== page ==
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Preparing the Workplace for Michigan's COVID-19 "Stay Home, Stay Safe" Order

On March 23, Governor Gretchen Whitmer authorized Executive Order No. 2020-21, which temporarily requires individuals and businesses to suspend activities that are not "necessary to sustain or protect life." The order went into effect at 12:01 a.m. on March 24 and will continue in effect until at least April 13, 2020.

The order specifically prohibits businesses from operating if such operation would require employees to leave their homes or places of residence. However, companies that operate essential businesses can require their critical infrastructure workers to leave their homes or places of residence to continue operations, subject to certain conditions. Critical infrastructure workers are those workers who perform services that are essential to continuing critical infrastructures in sectors such as health care and public health, law enforcement, public safety and first responders, food and agriculture, energy, wastewater, transportation and logistics, public works and many other sectors described in sections 8 and 9 of the order.

Additionally, workers who are necessary may leave their homes or places of residence to conduct minimum basic business operations. A company may have necessary workers even if the company itself is not a critical infrastructure industry. Necessary workers are workers whose onsite presence is "strictly necessary" to "...maintain the value of inventory and equipment, care for animals, ensure security, process transactions (including payroll and employee benefits), or facilitate the ability of other workers to work remotely."

Employers must take the following steps in order comply with and ensure the health and safety of Michigan workers during the temporary Stay Home, Stay Safe order:

  1. Identify which workers are considered critical infrastructure workers pursuant to sections 8 and 9 of the order, and/or which workers are necessary to conduct minimum basic operations pursuant to section 4(b) of the order.

  2. Notify critical infrastructure workers and/or necessary workers of their designation in writing by April 1, 2020. The notice may be oral until March 31, 2020 at 11:59 p.m.

  3. Restrict in-person activities and the number of workers present to no more than is necessary to perform critical infrastructure functions or maintain minimum basic operations.

  4. Remote work to the fullest extent possible.

  5. Adopt social distancing practices and other mitigation measures to protect workers and patrons. These practices and measures include, but are not limited to, keeping workers and patrons who are on the premises at least six feet apart from one another, increasing standards of facility cleaning and disinfectant, and adopting policies to prevent workers from entering the premises if they display respiratory symptoms.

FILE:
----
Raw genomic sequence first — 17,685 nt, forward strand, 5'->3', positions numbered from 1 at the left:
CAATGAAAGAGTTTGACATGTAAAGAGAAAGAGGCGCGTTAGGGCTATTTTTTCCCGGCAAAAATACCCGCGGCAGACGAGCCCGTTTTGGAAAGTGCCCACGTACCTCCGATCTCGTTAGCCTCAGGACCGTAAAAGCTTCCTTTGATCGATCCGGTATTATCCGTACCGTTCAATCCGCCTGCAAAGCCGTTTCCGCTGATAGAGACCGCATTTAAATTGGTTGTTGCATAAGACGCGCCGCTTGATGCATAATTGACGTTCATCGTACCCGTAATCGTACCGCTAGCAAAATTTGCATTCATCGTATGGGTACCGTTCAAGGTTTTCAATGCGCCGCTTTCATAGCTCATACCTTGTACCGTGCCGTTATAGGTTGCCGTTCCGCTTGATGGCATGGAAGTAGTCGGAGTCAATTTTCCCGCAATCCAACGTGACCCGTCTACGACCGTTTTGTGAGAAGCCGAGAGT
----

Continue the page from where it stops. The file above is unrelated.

Employers also have the option of providing their employees with a safe passage letter as a best practice to ensure employees have proof of designation, should they ever need it. Finally, employers should be aware that any individual who willfully fails to comply with the requirements of this order may be subject to a misdemeanor pursuant to Michigan law.

© 2023 Varnum LLPNational Law Review, Volume X, Number 85

About this Author

Luis E. Avila Labor Employment Attorney Varnum Law Grand Rapids

Luis focuses his practice on labor, employment and immigration issues. Luis has a wide range of experience in traditional labor matters, including grievances, arbitrations, collective bargaining negotiations, union drives, and matters in front of the National Labor Relations Board (NLRB) and the Michigan Employment Relations Commission (MERC). Luis has counseled employers on a number of workplace matters, including effective employee handbooks and policies, disciplinary and dispute resolution procedures, discrimination, disability accommodation, wage-hour matters, family medical leave, and...

Maureen Rouse-Ayoub Labor Employment Attorney

Maureen represents clients in all areas of labor and employment. She advises clients on labor management relations including union election proceedings, collective bargaining and contract enforcement in arbitration and before the National Labor Relations Board. Maureen defends employment-related claims including discrimination, sexual harassment, wrongful discharge, Whistleblowers' and Fair Labor Standards Act violations in federal and state courts, administrative proceedings and arbitration hearings. She counsels clients on drafting, implementation and enforcement of workplace policies....

Stephanie R. Setterington, labor and employment attorney, Varnum

Stephanie advises employers on a wide variety of labor and employment matters, with an emphasis on employment litigation defense, and the identification and development of best practices in the area of human resources. She has worked extensively as labor and employment counsel for publicly-traded and privately-held companies that vary from single-site businesses to multi-state or global entities. She works with each client to ensure compliance with labor and employment-related legal requirements, develop effective human resource operations, and achieve the successful...

Ashleigh E. Draft Associate Grand Rapids Labor & Employment

Ashleigh is an associate attorney currently working with the labor and employment group. She also works with higher education clients and provides support on a variety of litigation matters.

Ashleigh’s experience includes serving as a legal extern for the Michigan Court of Appeals Research Division. She also clerked for Michigan Appeals Court Judge Jane Beckering. Prior to law school, Ashleigh served organizations in the higher education and nonprofit sectors in various development and communications roles.